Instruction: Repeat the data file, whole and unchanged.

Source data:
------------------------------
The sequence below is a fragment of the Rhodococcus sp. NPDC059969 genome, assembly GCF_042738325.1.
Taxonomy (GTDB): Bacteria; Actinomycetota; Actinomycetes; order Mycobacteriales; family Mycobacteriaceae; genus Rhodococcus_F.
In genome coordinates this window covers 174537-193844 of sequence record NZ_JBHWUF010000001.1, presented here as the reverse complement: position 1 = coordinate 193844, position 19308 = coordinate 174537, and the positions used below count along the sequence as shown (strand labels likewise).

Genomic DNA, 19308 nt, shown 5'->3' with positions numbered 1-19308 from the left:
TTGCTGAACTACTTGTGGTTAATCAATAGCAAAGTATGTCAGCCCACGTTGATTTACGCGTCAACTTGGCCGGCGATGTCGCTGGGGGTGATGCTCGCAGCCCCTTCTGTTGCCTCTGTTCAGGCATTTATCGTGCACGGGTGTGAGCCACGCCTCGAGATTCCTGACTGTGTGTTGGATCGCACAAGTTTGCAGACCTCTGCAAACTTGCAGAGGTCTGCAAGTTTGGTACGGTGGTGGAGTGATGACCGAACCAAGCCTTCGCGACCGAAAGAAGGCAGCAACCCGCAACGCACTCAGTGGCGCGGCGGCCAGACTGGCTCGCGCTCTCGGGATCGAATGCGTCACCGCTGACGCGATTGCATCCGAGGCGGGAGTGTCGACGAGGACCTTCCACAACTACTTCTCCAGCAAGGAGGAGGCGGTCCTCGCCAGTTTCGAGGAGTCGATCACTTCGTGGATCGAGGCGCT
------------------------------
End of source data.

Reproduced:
The sequence below is a fragment of the Rhodococcus sp. NPDC059969 genome, assembly GCF_042738325.1.
Taxonomy (GTDB): Bacteria; Actinomycetota; Actinomycetes; order Mycobacteriales; family Mycobacteriaceae; genus Rhodococcus_F.
In genome coordinates this window covers 174537-193844 of sequence record NZ_JBHWUF010000001.1, presented here as the reverse complement: position 1 = coordinate 193844, position 19308 = coordinate 174537, and the positions used below count along the sequence as shown (strand labels likewise).

Genomic DNA, 19308 nt, shown 5'->3' with positions numbered 1-19308 from the left:
TTGCTGAACTACTTGTGGTTAATCAATAGCAAAGTATGTCAGCCCACGTTGATTTACGCGTCAACTTGGCCGGCGATGTCGCTGGGGGTGATGCTCGCAGCCCCTTCTGTTGCCTCTGTTCAGGCATTTATCGTGCACGGGTGTGAGCCACGCCTCGAGATTCCTGACTGTGTGTTGGATCGCACAAGTTTGCAGACCTCTGCAAACTTGCAGAGGTCTGCAAGTTTGGTACGGTGGTGGAGTGATGACCGAACCAAGCCTTCGCGACCGAAAGAAGGCAGCAACCCGCAACGCACTCAGTGGCGCGGCGGCCAGACTGGCTCGCGCTCTCGGGATCGAATGCGTCACCGCTGACGCGATTGCATCCGAGGCGGGAGTGTCGACGAGGACCTTCCACAACTACTTCTCCAGCAAGGAGGAGGCGGTCCTCGCCAGTTTCGAGGAGTCGATCACTTCGTGGATCGAGGCGCT